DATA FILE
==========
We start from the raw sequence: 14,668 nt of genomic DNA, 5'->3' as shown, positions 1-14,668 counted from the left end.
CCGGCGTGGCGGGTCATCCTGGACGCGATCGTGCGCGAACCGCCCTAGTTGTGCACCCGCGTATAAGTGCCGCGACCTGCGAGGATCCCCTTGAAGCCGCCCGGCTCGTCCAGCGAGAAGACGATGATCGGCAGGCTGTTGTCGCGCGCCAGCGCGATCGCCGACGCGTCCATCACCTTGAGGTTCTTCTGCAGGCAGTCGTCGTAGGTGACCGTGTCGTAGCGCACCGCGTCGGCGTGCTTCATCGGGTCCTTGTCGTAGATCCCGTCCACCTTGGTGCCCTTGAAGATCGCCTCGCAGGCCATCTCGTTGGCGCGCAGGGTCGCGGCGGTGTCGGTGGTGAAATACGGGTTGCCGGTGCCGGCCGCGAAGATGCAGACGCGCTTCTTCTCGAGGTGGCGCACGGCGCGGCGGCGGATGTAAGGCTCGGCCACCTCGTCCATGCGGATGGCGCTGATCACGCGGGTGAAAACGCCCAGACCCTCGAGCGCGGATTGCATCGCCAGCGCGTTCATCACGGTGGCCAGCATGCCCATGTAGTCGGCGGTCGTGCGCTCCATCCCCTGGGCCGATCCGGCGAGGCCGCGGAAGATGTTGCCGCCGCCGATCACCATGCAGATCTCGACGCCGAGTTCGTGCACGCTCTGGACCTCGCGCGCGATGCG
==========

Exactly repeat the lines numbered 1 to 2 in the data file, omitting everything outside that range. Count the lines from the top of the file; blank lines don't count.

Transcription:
We start from the raw sequence: 14,668 nt of genomic DNA, 5'->3' as shown, positions 1-14,668 counted from the left end.
CCGGCGTGGCGGGTCATCCTGGACGCGATCGTGCGCGAACCGCCCTAGTTGTGCACCCGCGTATAAGTGCCGCGACCTGCGAGGATCCCCTTGAAGCCGCCCGGCTCGTCCAGCGAGAAGACGATGATCGGCAGGCTGTTGTCGCGCGCCAGCGCGATCGCCGACGCGTCCATCACCTTGAGGTTCTTCTGCAGGCAGTCGTCGTAGGTGACCGTGTCGTAGCGCACCGCGTCGGCGTGCTTCATCGGGTCCTTGTCGTAGATCCCGTCCACCTTGGTGCCCTTGAAGATCGCCTCGCAGGCCATCTCGTTGGCGCGCAGGGTCGCGGCGGTGTCGGTGGTGAAATACGGGTTGCCGGTGCCGGCCGCGAAGATGCAGACGCGCTTCTTCTCGAGGTGGCGCACGGCGCGGCGGCGGATGTAAGGCTCGGCCACCTCGTCCATGCGGATGGCGCTGATCACGCGGGTGAAAACGCCCAGACCCTCGAGCGCGGATTGCATCGCCAGCGCGTTCATCACGGTGGCCAGCATGCCCATGTAGTCGGCGGTCGTGCGCTCCATCCCCTGGGCCGATCCGGCGAGGCCGCGGAAGATGTTGCCGCCGCCGATCACCATGCAGATCTCGACGCCGAGTTCGTGCACGCTCTGGACCTCGCGCGCGATGCG